Superfluous Seven: Sequels that never should’ve been made - Baltimore Post-ExaminerBaltimore Post-Examiner

Superfluous Seven: Sequels that never should’ve been made

One cannot have a “best of” list without a “worst of” list. They’re the two opposing forces in the universe and they must both be discussed. This was simultaneously the easiest and toughest list to compile. Because there are tons of bad sequels. But instead of focusing on the irredeemably bad ones, I’d like to focus on ones that could’ve been good. (SPOILERS AHEAD)

7. Superman III (1983)

So after two movies that could’ve been excellent Superman adaptations but fell short for various reasons, how best to revive the franchise? Add Richard Pryor! Because a man who made his career in raunchy comedy belongs in a superhero movie right? Especially one that’s rated PG and thus can’t support the type of humor he’s known for, right?

I wish I could say that casting was the only misstep of this film. The biggest problem with it is that it could have been good. Superman IV is so bad that it’s almost enjoyable with its over-the-top campiness (wires are visible at times) and in-your-face social commentary about nuclear weapons. The third film contains some truly touching scenes involving Clark Kent returning to Smallville and a possible rekindled romance with high school sweetheart Lana Lang.

It’s also muddled with stuff like Superman turning into two Supermans (Supermen?) who must do battle with one another. And the overall plot is more like a tepid episode of NCIS that happens to feature kryptonite in spots. There exists a plethora of untapped Supes villains and the filmmakers picked a white collar criminal that Booster Gold could’ve taken down. Certainly not a film worthy of the Man of Steel.

6. Indiana Jones and The Temple of Doom (1984)

What? Is that a typo? I must’ve meant Indiana Jones and the Kingdom of the Crystal Skull right? Technically this is a prequel but it has so little to do with the other films and it makes so many classic sequel mistakes that I think of it as one. Plus everyone rips on the most recent Indy film which, disappointing as it was, is still better than this one in many ways.

First off, the film is way too unbalanced. If you have scenes that feature people’s hearts being ripped out, child slavery, and blood drinking … you probably should not also have a wacky kid sidekick who runs up and yells “Doctah JO-nes!” with increasingly annoying regularity. And yet that’s exactly what the film features. One second, Indiana is groping a female statue for a cheap laugh from the audience. The next second, everyone is covered in disgusting insects and everyone in the theater gets nightmares.

Sometimes it’s good to go against convention, but not in the ways that they did. They didn’t make the common mistake of going way too big in the second film. But they did make the mistake of featuring an almost unrecognizable type of story, when compared to the excellent first film: Raiders of the Lost Ark. As unfortunate as a lot of the stuff in Kingdom is, it still features the same type of political backdrop and “last American cowboy” feel that the good Indy films have. Unlike Temple, which mostly feels like something the villainous child from Toy Story would think up.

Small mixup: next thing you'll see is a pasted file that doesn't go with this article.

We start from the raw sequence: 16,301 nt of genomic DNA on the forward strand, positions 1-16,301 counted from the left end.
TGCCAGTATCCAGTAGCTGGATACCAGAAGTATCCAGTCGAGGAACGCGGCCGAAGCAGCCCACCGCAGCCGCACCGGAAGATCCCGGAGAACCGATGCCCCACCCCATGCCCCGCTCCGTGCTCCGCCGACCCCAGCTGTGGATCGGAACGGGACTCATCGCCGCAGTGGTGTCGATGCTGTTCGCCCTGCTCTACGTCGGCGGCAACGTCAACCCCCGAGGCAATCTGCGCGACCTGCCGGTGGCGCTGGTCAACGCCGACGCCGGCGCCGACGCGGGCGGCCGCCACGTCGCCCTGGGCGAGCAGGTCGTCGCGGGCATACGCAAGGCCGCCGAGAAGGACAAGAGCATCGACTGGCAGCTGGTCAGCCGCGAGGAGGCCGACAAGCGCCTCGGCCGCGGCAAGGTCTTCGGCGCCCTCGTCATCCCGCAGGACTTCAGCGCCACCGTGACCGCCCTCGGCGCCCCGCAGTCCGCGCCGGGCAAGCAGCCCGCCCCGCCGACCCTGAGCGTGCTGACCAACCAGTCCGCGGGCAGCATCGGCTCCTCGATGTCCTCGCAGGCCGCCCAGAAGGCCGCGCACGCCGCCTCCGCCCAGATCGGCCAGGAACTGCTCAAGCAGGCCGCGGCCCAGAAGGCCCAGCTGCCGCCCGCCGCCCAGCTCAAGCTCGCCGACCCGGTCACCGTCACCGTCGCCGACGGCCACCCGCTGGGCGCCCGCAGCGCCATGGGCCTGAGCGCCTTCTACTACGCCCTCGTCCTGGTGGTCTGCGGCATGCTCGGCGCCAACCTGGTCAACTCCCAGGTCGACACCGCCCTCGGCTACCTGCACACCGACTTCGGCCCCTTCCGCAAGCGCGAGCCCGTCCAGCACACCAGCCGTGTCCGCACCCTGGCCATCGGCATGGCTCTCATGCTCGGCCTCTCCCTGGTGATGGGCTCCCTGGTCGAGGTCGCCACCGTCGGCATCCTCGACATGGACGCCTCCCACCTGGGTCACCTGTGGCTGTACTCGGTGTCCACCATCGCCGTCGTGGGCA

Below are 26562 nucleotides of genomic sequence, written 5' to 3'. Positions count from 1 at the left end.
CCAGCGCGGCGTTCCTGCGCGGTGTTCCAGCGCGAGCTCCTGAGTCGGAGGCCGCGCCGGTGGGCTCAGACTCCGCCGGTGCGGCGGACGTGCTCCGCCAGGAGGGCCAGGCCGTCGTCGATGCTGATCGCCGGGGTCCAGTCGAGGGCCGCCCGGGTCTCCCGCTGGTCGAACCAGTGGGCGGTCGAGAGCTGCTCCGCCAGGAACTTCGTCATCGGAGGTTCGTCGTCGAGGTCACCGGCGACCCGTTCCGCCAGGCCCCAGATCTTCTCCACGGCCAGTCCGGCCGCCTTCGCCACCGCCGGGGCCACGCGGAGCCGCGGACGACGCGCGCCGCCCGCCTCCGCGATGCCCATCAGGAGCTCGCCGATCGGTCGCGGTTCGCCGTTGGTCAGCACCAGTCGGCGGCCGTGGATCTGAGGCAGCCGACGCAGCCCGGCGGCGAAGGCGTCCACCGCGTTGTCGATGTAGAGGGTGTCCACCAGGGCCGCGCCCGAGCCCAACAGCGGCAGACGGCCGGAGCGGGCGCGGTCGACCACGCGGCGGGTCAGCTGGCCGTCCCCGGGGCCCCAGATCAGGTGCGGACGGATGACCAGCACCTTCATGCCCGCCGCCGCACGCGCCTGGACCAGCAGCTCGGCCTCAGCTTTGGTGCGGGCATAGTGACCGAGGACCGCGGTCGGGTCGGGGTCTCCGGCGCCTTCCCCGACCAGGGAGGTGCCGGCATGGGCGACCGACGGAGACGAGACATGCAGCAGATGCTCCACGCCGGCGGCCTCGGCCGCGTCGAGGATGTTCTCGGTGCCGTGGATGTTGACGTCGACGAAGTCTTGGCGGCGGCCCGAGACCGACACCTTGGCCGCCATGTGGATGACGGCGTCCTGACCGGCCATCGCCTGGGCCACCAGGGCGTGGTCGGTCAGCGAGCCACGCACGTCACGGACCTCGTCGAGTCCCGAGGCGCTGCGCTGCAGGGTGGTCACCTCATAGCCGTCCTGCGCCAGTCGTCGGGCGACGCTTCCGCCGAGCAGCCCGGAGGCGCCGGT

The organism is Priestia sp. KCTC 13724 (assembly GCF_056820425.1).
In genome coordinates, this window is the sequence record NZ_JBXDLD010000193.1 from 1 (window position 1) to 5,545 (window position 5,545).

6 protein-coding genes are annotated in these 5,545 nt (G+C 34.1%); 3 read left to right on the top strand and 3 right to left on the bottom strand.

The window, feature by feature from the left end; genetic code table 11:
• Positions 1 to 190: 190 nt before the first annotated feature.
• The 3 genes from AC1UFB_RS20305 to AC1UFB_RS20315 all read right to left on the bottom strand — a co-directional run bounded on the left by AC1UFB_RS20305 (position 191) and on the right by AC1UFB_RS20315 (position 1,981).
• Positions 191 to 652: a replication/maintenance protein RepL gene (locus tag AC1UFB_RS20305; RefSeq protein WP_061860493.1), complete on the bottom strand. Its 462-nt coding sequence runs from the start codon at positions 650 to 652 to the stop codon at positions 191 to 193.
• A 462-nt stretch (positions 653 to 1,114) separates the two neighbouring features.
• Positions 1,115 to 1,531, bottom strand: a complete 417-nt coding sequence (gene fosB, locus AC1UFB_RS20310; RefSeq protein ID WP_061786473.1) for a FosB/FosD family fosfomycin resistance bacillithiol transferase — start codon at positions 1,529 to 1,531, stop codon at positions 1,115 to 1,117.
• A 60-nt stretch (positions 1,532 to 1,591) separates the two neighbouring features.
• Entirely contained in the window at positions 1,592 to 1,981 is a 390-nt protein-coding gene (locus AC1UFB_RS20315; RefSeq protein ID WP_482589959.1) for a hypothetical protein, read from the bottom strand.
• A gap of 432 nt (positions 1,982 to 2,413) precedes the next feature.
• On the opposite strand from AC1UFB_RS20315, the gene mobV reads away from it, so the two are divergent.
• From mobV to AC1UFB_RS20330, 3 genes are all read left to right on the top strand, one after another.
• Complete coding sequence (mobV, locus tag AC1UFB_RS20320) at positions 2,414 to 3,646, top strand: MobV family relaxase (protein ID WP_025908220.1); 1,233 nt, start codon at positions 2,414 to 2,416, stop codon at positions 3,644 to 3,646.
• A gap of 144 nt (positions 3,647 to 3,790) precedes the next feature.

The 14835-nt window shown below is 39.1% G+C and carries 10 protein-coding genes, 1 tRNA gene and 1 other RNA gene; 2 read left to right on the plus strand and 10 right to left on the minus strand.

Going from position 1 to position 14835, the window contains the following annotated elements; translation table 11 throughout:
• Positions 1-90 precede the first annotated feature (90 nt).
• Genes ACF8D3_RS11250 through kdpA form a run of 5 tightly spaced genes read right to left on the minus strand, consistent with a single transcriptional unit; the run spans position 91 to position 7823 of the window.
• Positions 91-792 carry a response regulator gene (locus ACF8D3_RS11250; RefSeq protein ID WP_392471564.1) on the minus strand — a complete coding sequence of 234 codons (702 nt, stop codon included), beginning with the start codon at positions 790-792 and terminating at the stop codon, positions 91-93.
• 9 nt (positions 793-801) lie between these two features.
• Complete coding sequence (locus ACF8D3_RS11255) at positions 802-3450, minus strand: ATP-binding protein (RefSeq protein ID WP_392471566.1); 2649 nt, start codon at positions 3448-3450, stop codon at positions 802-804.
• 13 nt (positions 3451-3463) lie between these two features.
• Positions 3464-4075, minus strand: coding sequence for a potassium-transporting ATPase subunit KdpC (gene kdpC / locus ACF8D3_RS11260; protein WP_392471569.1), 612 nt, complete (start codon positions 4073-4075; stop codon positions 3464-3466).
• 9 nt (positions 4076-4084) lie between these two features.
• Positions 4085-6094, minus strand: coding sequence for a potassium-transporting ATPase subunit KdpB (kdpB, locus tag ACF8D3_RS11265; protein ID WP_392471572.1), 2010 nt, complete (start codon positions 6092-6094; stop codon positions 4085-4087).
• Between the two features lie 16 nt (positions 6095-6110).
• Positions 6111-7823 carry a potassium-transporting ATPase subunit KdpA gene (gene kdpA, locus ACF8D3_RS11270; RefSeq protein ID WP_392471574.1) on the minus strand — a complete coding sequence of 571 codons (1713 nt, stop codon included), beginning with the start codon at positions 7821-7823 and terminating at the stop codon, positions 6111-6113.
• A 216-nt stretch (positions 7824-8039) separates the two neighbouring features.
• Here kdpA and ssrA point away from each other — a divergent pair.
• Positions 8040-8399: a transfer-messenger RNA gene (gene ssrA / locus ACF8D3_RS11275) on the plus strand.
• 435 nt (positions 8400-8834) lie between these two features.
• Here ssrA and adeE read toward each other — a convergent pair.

5. The Godfather Part III (1990)

Just as I’m done saying that I criticized a film because it’s oft criticized … now I’m going after one of the most insulted and disliked films ever. That’s just how I roll. Before even seeing this movie, I knew it shouldn’t exist. The first film: one of the best movies of all time. They tempted fate and made another. It was also one of the best ever (WHAT?). And for 16 years that legacy was intact.

Then they made this junk (which is still better than a lot of gangster films, I might add. It just dilutes the first two films). I’m not a huge fan of Sofia Coppola behind the camera, but in front of it she’s awful. She’d be bad enough anyway, but when you’re acting next to Al Pacino, Diane Keaton and Andy Garcia you have to step up your game. Aside from her, the performances are predictably good. So what was the issue?

For one thing, too much time had passed. Filmmaking had changed. Director Francis Ford Coppola’s style had changed. The movie didn’t feel like the other two because it couldn’t. But on top of that, the movie is too ambiguous. Ambiguity is good when a character is making a morally gray decision and we’re uncertain what the reason for his ultimate decision is. That inspires discussion. Ambiguity is bad when you don’t know whether Michael Corleone (Pacino’s character) is actually trying to be good or if he’s just pretending. Knowledge of a character arc’s existence is slightly important. Then at the end during the usual montage of people getting whacked, you barely know who the people are or why they’re whack-able. Sloppy. Just sloppy.

4. Star Trek V: The Final Frontier (1989)

The Trek film franchise is a highly varied one at best. Here’s a rundown: first film boring, second film excellent, third film tepid, fourth film stupid but fun, fifth huge disappointment, sixth unusually great but under-watched because of the crappiness of number 5. And those aren’t even counting the ones with the Next Generation cast! This is why being a fan borders on being a lifestyle choice.

The saddest thing about this picture is that William Shatner (who wears both the captain’s and director’s hats for this movie) intended a dark and interesting picture about the search for God, and His nature if He exists. In fact, for most of the film I was actually captivated. There were some good moments of camaraderie among the three main shipmates and some surprisingly exciting action scenes.